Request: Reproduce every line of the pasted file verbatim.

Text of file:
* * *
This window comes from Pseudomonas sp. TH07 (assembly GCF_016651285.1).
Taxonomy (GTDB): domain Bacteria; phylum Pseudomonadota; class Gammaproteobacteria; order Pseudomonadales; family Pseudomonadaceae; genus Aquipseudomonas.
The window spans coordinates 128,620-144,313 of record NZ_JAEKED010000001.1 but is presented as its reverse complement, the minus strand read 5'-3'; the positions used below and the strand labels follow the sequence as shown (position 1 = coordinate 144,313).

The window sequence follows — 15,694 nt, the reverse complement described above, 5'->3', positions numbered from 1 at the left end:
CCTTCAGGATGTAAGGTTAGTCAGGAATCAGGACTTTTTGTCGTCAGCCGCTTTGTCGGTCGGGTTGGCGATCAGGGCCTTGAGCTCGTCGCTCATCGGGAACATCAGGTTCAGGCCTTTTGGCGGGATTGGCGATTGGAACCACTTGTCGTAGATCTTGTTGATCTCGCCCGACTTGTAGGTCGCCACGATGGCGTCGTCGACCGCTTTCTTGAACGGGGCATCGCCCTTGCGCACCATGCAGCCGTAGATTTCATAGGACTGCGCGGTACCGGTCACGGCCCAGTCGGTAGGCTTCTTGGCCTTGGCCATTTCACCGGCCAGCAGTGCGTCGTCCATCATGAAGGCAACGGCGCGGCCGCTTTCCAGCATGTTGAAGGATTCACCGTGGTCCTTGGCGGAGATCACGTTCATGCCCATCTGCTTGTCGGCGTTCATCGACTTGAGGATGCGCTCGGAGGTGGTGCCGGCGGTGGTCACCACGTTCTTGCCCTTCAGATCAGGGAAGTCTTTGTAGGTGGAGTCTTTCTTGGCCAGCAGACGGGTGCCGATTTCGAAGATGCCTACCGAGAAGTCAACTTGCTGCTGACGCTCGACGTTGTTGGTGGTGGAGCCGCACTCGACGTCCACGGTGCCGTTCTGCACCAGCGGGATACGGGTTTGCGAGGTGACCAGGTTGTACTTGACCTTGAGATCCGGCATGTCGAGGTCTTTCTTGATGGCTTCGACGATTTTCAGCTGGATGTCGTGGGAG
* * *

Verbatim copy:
This window comes from Pseudomonas sp. TH07 (assembly GCF_016651285.1).
Taxonomy (GTDB): domain Bacteria; phylum Pseudomonadota; class Gammaproteobacteria; order Pseudomonadales; family Pseudomonadaceae; genus Aquipseudomonas.
The window spans coordinates 128,620-144,313 of record NZ_JAEKED010000001.1 but is presented as its reverse complement, the minus strand read 5'-3'; the positions used below and the strand labels follow the sequence as shown (position 1 = coordinate 144,313).

The window sequence follows — 15,694 nt, the reverse complement described above, 5'->3', positions numbered from 1 at the left end:
CCTTCAGGATGTAAGGTTAGTCAGGAATCAGGACTTTTTGTCGTCAGCCGCTTTGTCGGTCGGGTTGGCGATCAGGGCCTTGAGCTCGTCGCTCATCGGGAACATCAGGTTCAGGCCTTTTGGCGGGATTGGCGATTGGAACCACTTGTCGTAGATCTTGTTGATCTCGCCCGACTTGTAGGTCGCCACGATGGCGTCGTCGACCGCTTTCTTGAACGGGGCATCGCCCTTGCGCACCATGCAGCCGTAGATTTCATAGGACTGCGCGGTACCGGTCACGGCCCAGTCGGTAGGCTTCTTGGCCTTGGCCATTTCACCGGCCAGCAGTGCGTCGTCCATCATGAAGGCAACGGCGCGGCCGCTTTCCAGCATGTTGAAGGATTCACCGTGGTCCTTGGCGGAGATCACGTTCATGCCCATCTGCTTGTCGGCGTTCATCGACTTGAGGATGCGCTCGGAGGTGGTGCCGGCGGTGGTCACCACGTTCTTGCCCTTCAGATCAGGGAAGTCTTTGTAGGTGGAGTCTTTCTTGGCCAGCAGACGGGTGCCGATTTCGAAGATGCCTACCGAGAAGTCAACTTGCTGCTGACGCTCGACGTTGTTGGTGGTGGAGCCGCACTCGACGTCCACGGTGCCGTTCTGCACCAGCGGGATACGGGTTTGCGAGGTGACCAGGTTGTACTTGACCTTGAGATCCGGCATGTCGAGGTCTTTCTTGATGGCTTCGACGATTTTCAGCTGGATGTCGTGGGAG